According to Sarkar (n.d.) a strong, diverse, efficient and flexible financial system plays an important role in the economy of a country. A developed financial system maintains high level of investment and promotes growth in the economy. The financial system in India consists of financial institutions, financial market, financial instruments and services. Indian financial system is divided into two segments- organized sector and traditional sector which is also called as informal credit market. In organized sector financial services are provided to the community by large number of financial institutions which are mainly business organizations. And financial institutions that are providing specialized or provide some extra services are called as banking or non-banking units. Reserve Bank of India (RBI) is the apex institution and regulates the credit. Financial institutions include public and private commercial banks, cooperative banks, development banks, regional rural banks. Where as finance & leasing companies, LIC (Life Insurance Corporation), GIC (General Insurance Companies), provident funds, mutual funds, post office banks .etc. are non-banking financial institutions in India. (Sarkar, n.d., pp. 1)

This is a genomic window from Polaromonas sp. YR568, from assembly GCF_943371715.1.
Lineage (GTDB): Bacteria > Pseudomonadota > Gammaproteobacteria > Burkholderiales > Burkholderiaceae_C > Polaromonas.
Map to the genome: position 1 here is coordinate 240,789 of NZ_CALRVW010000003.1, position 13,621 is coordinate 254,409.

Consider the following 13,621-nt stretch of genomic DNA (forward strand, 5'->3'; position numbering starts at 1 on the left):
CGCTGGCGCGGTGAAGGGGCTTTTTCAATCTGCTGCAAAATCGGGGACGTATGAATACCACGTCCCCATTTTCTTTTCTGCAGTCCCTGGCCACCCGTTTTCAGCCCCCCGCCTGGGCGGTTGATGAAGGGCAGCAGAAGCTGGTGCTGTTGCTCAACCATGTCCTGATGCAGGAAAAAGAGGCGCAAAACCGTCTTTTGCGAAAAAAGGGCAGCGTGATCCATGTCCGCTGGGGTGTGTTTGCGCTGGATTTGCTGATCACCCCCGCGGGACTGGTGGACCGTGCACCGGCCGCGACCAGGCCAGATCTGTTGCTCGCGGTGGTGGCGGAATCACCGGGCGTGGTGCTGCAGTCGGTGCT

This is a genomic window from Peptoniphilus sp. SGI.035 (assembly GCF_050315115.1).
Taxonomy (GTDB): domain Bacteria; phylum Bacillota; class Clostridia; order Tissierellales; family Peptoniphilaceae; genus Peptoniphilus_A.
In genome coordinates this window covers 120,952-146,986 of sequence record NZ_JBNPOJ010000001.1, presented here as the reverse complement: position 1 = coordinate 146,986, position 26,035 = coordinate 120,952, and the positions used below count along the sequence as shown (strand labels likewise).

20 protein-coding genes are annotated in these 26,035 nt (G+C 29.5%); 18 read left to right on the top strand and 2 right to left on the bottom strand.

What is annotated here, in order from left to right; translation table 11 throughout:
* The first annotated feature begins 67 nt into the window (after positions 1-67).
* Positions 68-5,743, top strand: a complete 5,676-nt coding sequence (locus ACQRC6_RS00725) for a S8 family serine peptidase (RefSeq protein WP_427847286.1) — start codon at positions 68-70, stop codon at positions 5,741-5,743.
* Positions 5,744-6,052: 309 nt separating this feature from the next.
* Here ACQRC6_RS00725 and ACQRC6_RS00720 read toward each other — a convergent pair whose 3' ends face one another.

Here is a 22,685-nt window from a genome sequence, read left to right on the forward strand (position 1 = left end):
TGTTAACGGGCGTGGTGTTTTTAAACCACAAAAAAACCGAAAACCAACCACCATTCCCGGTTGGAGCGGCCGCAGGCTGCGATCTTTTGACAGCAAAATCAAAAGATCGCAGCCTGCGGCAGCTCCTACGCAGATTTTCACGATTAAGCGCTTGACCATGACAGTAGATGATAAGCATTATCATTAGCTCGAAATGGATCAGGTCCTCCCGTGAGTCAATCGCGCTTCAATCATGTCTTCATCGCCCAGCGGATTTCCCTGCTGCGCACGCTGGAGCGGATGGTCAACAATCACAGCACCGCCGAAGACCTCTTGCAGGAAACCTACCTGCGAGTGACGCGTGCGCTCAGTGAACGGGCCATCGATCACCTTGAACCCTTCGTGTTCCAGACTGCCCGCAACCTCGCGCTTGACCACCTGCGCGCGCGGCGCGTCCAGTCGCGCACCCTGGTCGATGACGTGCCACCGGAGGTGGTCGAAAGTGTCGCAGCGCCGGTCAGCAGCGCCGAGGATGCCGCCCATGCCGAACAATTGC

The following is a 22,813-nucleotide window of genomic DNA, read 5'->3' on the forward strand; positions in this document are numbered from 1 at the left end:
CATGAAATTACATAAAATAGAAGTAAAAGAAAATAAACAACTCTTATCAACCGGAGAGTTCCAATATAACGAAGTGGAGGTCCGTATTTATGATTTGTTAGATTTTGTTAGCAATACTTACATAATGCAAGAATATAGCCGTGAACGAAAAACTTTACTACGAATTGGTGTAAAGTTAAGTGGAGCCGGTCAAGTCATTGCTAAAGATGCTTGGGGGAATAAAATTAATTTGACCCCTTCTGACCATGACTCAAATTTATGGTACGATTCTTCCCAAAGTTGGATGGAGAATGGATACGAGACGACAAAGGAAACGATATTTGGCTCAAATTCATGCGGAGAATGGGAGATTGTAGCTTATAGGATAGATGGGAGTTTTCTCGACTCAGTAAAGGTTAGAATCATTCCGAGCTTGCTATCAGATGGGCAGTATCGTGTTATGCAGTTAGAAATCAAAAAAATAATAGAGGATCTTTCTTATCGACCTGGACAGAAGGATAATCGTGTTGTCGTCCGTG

RBI is the central bank of India and was established in April, 1935. RBI acts as Government banker, agent, adviser and also act’s as banker’s bank. RBI is the controller of the credit which means that RBI has power to change the volume of credit created by banks. (Web 12)
The profitability of banking sector is improved because of reforms set by banking system which results in high operating and net profit. With the entry of private banks there is a huge competition for public sector banks for loaning of funds. With the entry of non-banking financial institutions (NBFI) and Development financial institutions (DFI) the competition in sourcing the funds is also increased. (Chanda, 2005, pp. 31)
NBFI act as an intermediary between lender and borrower and provide better, different services than normal banks. NBFI includes investment companies, finance corporations, chit funds, hire-purchase finance companies, loan companies, leasing companies, mutual benefit funds. All of these NBFI have the ability to provide large amount of financial services to wide range of customers from small borrowers to established companies. (Chanda, 2005, pp. 36)